Thursday, 26 May 2011

On storms, silicon and showing up

I have insomnia.  I’ve had it for years.  A few years ago I used to use a thunderstorm CD to help me fall asleep.  Then I joined the circus.  Thunderstorms ( and rain in general) now give me panic attacks.  I’m not joking. 
When you live in a circus you are basically living outside.  The only thing that stands between you and the elements is a bit of fibreglass, a layer of insulation and some tacky wallpaper or woodeffect wall covering.  Also, most RVs and house trailers are made to be driven on highways to a campground and parked a few times a year.  Driving an RV over almost every road condition known to man and off-roading on a daily basis and parking on unlevel and unstable surfaces is not the way to maintain the vehicle.  Also, these vehicles are meant to be in used in pleasurable weather and stored away from the elements in the not so great weather.  This is not possible when in the circus. 
In my few months on the circus, my motorhome and I experienced snow and freezing temperatures, blazing hot temperatures, high winds and tornado warnings, and lots and lots and lots of rain.  In my first weeks I woke to a sopping wet couch and carpet more than once.  I slept on my couch because my bed was wet from a new leak numerous times and on days when the rain was relentless and I was stuck in my house all day, I would exhaust entertain myself by wringing out dish towels and calculating leak rates. 
Eventually, I became a bit better at preparing for and dealing with precipitation.  After setting up each morning, it was not unusually to see me on my roof with a silicon gun patching leaking seals.  By the time I left the road, every window on my house had been re-sealed with silicon at least twice.  I became obsessed with weather forecasts  (like everyone else on the show) and finally found a practical use for all those cloud quizzes from my undergrad meteorology course.  On days which rain was predicted I took precautionary measures by levelling my house in such a way to direct water runoff toward the strongest seals and away from problem areas and positioning towels under particularly stubborn leaks.
However, no matter how prepared I was for the actual water, I could never prepare for or eliminate the sound.  For some reason, no one has yet to be able to explain it to me, rain hitting a motorhome is deafening.  The incessant sound of pounding rain would drive me crazy.  On the rare occasions that I had no leaks and could escape to a friends’ house, I would be amazed at their acoustics.  If not for the inescapable dampness, you would never had known it was raining.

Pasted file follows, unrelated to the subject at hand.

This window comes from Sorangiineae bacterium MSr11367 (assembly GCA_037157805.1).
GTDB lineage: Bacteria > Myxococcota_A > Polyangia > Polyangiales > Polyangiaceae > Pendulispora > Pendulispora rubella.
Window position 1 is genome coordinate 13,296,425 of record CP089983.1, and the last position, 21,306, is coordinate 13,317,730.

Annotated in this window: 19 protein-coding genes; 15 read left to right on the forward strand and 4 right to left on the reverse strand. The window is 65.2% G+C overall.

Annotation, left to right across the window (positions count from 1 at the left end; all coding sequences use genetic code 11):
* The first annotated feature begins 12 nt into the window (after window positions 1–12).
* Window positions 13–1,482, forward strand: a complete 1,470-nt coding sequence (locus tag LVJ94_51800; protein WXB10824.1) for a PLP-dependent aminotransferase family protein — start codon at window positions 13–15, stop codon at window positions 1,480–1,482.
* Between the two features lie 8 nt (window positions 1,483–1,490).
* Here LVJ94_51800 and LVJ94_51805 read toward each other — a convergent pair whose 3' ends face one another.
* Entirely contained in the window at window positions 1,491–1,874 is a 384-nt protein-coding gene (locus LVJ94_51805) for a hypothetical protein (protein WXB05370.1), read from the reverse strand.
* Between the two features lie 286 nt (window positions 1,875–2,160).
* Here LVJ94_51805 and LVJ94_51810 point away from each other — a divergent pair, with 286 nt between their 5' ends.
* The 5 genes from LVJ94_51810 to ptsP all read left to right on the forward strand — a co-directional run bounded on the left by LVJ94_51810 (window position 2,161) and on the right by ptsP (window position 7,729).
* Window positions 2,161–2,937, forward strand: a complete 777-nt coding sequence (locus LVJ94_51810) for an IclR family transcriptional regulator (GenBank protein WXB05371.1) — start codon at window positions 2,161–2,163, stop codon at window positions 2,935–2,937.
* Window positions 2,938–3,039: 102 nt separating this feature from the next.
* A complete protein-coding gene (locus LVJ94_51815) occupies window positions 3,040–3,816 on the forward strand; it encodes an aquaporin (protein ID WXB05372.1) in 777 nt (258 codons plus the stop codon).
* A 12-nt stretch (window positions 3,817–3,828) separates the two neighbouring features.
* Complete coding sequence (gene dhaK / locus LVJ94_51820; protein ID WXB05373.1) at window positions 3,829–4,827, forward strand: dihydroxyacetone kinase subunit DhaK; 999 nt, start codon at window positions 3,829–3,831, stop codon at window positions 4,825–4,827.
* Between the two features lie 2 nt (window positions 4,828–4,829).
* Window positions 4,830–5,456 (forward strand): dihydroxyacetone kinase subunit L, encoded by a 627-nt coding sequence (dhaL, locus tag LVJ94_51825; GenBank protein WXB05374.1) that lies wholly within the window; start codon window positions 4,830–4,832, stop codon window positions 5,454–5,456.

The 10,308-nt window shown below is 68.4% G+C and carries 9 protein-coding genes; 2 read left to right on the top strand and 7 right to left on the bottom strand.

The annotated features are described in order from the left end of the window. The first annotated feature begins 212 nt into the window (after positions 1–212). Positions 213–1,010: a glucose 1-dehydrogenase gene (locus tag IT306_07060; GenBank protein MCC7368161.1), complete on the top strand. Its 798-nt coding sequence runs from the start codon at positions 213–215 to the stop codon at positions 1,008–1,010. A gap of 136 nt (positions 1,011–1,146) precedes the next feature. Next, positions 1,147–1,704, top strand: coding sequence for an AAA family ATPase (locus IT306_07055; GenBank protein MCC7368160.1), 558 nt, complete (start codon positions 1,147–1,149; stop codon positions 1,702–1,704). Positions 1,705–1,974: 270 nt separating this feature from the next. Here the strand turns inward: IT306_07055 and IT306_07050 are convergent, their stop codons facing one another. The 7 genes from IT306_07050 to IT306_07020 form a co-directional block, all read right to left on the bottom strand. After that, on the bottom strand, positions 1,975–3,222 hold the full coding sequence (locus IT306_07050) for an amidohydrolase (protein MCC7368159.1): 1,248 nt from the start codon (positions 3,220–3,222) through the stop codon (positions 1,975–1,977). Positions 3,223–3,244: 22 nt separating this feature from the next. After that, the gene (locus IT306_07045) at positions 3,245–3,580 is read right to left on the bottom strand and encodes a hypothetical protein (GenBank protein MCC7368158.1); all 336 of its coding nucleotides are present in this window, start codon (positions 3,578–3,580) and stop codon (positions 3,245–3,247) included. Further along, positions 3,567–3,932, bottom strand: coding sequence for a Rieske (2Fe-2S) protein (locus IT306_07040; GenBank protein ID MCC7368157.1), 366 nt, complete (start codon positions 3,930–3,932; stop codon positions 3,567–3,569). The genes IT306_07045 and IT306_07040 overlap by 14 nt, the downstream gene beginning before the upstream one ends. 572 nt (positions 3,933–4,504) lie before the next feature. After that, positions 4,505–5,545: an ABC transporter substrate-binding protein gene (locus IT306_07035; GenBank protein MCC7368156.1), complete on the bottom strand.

In our current flat, when it rains, it sounds like being back in the motorhome and I suddenly go into leak anxiety mode.  I race around checking for leaking windows and straining to hear the distinct plop, plop of an indoor leak.  The fact that our gutters are crap and send sheets of water flowing down the walls and windows doesn’t help.  My skin gets that weird electric feeling like before you do something terrifying (like say zip-lining when you aren’t that comfortable with heights) and I can’t relax or concentrate.  I literally pace the house continually checking. 
It’s the antidote to the romantic memories and feelings about the circus.  It’s remembering that it can be a b***h of a hard life that requires skill, endurance and commitment that is only gained through perseverance.  It’s a reminder that the show will go on despite the mud and the rain and that means you need to find a way to go on as well or get left behind. 
There is a bit of a life lesson there I think. 
I started writing this post as a pithy way to ignore the storm and my leak anxiety and pass along a little personal experience but I find it has led me to something I have been thinking about and struggling with in the last few weeks (oh who am I kidding, the last year).  Yesterday marked a year since I finished my PhD.  A year gone, with nothing much to show for it except two new titles (with accompanying paperwork) and few more recipes and a few less pounds. 
In my worst days on the circus, days when I only went a few hours without crying, days when I was wet and cold and out-of-range and truly on my own, I found the strength to keep driving and showing up every morning to a new lot and a new day knowing full well that it was going to be another day full of tears and doubt and, inevitably, mud.  I remember two days in particular that presented me with an easy opportunity to turn off the route and head back to Cleveland and a flight home.  But I didn’t.  I kept showing up and it turned into one of the best experiences of my life. 
At the risk of cueing a music swell in the background, it’s time to start showing up again. 

In case you’re wondering, I didn’t find any leaks in the house (not surprising) but wouldn’t it have been a great end to the story if I did?  Living and learning and all that?  Oh well, maybe in the movie I do.  Because, let’s be honest, we all  imagine our life could be a movie one day, right?


  1. That's kind of sad to me . . . it was pouring rain here last night, and my husband opened the window because of how much I love hearing the rain fall on everything. I also use sounds of a thunderstorm to soothe me sometimes.

    What role did you play while in the circus?

  2. It is kind of sad, isn't it, something you love becoming something that causes anxiety, but so it goes.
    In the circus I ran the music. I was there for research purposes. However, before I left I did perform on horseback and atop an elephant. Yeah!